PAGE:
GENERAL COURSE INFORMATION
Overview: PHY2054 (Physics 2 without calculus) is the second semester of Physics without calculus, covering electrostatics, electric current, electric circuits and their components, magnetism, induction, electromagnetic waves, optics, optical devices, interference and diffraction. It is typically, but not exclusively, taken by biological sciences majors and preprofessional students, i.e., those planning careers in health care, optometry, pharmacy, etc. It is not a suitable course for physics, chemistry or engineering majors, who are encouraged to take PHY2049 (Physics 2 with calculus) or PHY2061 (enriched Physics 2 with calculus), both of which offer similar material but with more mathematical emphasis.
Instructors and TAs: Professors Paul Avery and Pradeep Kumar lead the course, aided by several TAs. Contact and other information are available on the Instructors & TAs page.
Lectures: Lectures are Tuesday and Thursday, periods 4 or 5, in Physics 1001.
TextbookThe textbook for the course is McGrawHill, Physics (with WebAssign), Volume 2, 2^{nd} Edtion, by: Giambattista, Richardson, and Richardson. ISBN: 9780077628246. Note that this ISBN number is unique to the University of Florida and is sold only at local bookstores. It includes both the textbook and a code used for the required WebAssign online homework. If you prefer you can purchase (online or at the bookstore) the textbook and the WebAssign online homework separately.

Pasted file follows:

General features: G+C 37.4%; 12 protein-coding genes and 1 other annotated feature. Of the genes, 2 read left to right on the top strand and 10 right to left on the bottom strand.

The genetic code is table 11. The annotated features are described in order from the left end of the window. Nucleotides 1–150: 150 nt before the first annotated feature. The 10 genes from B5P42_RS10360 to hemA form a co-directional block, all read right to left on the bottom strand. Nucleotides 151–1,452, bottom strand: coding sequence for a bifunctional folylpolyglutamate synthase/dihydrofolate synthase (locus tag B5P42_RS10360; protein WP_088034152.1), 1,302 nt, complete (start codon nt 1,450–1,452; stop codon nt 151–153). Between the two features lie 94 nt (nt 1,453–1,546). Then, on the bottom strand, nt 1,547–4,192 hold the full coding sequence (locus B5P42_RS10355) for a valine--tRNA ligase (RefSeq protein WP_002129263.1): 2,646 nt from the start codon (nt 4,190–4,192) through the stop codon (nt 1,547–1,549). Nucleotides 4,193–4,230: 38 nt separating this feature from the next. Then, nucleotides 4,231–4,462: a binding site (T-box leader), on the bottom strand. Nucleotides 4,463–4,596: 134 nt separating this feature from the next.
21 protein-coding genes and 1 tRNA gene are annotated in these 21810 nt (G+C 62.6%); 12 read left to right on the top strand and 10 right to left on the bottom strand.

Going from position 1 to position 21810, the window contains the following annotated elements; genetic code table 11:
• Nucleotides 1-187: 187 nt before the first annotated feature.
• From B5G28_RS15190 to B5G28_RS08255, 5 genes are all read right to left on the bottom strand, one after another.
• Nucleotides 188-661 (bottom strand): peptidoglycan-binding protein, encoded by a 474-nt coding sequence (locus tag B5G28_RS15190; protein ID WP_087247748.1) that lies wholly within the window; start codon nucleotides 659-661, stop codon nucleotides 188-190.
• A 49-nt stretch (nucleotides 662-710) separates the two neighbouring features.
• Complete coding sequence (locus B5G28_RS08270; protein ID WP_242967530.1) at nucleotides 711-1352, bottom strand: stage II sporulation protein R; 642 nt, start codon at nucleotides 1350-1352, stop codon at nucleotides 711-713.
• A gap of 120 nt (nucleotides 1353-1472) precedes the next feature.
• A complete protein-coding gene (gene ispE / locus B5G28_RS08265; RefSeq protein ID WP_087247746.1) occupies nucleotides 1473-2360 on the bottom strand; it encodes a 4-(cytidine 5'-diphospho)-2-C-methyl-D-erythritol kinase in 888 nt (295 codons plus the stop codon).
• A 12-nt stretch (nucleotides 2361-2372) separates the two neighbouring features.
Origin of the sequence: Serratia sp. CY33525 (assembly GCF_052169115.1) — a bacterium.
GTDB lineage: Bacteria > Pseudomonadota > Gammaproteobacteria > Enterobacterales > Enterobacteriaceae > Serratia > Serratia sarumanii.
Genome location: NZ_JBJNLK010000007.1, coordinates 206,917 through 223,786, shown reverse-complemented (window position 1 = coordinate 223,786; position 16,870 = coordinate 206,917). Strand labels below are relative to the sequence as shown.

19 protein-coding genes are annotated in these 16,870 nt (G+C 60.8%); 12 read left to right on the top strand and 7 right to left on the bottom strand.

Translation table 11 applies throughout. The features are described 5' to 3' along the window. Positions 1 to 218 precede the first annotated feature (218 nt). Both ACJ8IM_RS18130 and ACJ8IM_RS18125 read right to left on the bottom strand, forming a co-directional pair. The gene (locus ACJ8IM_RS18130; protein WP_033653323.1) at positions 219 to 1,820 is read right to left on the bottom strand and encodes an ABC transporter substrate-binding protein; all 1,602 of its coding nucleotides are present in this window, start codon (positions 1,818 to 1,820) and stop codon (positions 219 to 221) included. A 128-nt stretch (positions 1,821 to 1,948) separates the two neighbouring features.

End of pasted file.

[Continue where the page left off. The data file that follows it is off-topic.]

Grades: Grades are based on total points accumulated from exams, discussion section quizzes, homework and extra credit HITT clicker quizzes. The calculation is shown below on this page. Please see the University's grading policy for an explanation of grades and how they are used in calculating your GPA.
PHY2054 eLearning website: The lectures notes, exam grades, quiz grades, homework grades, HITT points and estimated course grades (when possible) will be posted at PHY2054 eLearning>.
Schedule: Dates for lecture topics, exams, quizzes and homework can be found on the schedule page.
Homework: We use the WebAssign online homework system which provides online versions of the endofchapter problems. Working the weekly problem sets is the most important element of the course. It is critical that you do them, not only for receiving homework grade credit, but because you cannot understand physics without working out problems. In fact, the assigned (graded) homework constitutes a minimal set; you would do well to do additional problems beyond these (particularly if you notice that you struggled with the problems you did.) If you don’t conscientiously work problems, you are very unlikely to do well in the discussion section quizzes, exams, or ultimately, the course. Work on the assigned, as well as some extra problems. There are answers to a subset of the problems in the chapters at the back of the book.
WebAssign provides solutions for some of the assigned problems. Solutions can be helpful when you really get stuck, but over reliance on these is problematic. It would be like learning to drive by watching a driving instruction video. Until you get behind the wheel yourself and practice, you won’t really learn.